Marc Chagall (1887-1985) included two peculiar elements in his painting of the risen Lazarus.
The man from Mary and Martha’s hometown of Bethany, whom Jesus resurrected from the dead, is appropriately dressed in the shrouds one would expect of a corpse. Lazarus’ head backlit by a halo, suggesting sainthood, is an unusual move, but by no means a unique one.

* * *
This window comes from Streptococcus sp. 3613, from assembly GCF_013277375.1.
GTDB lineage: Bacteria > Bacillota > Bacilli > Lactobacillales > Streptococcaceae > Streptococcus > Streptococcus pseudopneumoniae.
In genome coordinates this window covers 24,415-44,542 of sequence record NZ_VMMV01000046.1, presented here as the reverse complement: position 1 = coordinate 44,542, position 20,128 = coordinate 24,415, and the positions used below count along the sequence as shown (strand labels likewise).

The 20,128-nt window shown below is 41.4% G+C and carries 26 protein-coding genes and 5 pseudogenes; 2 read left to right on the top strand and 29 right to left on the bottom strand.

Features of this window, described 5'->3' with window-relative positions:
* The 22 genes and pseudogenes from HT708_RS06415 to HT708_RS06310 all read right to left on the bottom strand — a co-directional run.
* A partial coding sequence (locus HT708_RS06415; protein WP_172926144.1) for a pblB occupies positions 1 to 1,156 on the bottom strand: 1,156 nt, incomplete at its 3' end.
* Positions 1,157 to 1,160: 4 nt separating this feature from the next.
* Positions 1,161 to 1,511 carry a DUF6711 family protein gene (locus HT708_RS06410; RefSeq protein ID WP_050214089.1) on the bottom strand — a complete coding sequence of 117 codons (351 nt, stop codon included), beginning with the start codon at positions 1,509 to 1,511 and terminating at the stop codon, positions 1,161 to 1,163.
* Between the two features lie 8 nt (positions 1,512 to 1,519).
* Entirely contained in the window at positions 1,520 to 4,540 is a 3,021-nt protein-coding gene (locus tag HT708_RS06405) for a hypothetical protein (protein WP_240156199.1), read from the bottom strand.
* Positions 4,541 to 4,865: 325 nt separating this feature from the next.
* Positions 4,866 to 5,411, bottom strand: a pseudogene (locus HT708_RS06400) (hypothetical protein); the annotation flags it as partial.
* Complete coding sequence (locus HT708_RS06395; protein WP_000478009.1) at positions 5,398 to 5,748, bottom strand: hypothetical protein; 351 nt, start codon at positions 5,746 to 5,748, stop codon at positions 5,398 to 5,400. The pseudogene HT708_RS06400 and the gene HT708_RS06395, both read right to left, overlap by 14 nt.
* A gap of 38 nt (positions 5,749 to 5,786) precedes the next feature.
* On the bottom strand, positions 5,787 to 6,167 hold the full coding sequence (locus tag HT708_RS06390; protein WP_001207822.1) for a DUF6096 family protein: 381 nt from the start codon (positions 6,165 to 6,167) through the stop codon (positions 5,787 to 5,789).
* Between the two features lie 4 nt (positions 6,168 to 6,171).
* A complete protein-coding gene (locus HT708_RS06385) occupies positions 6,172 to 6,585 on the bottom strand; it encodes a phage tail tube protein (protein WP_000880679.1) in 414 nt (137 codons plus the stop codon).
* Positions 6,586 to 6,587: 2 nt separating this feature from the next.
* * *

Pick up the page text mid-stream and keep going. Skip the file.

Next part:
Fra Angelico’s Raising of Lazarus (early 1450s) features no fewer than a dozen haloed figures, including Lazarus. Giovanni da Milano’s 1365 Raising of Lazarus also features a haloed Lazarus, as does a 1332 illumination by Michiel van der Borch. Surely this owes to traditions Lazarus was a saint.
But Chagall’s Saint Lazarus emerges from a decidedly Jewish tomb.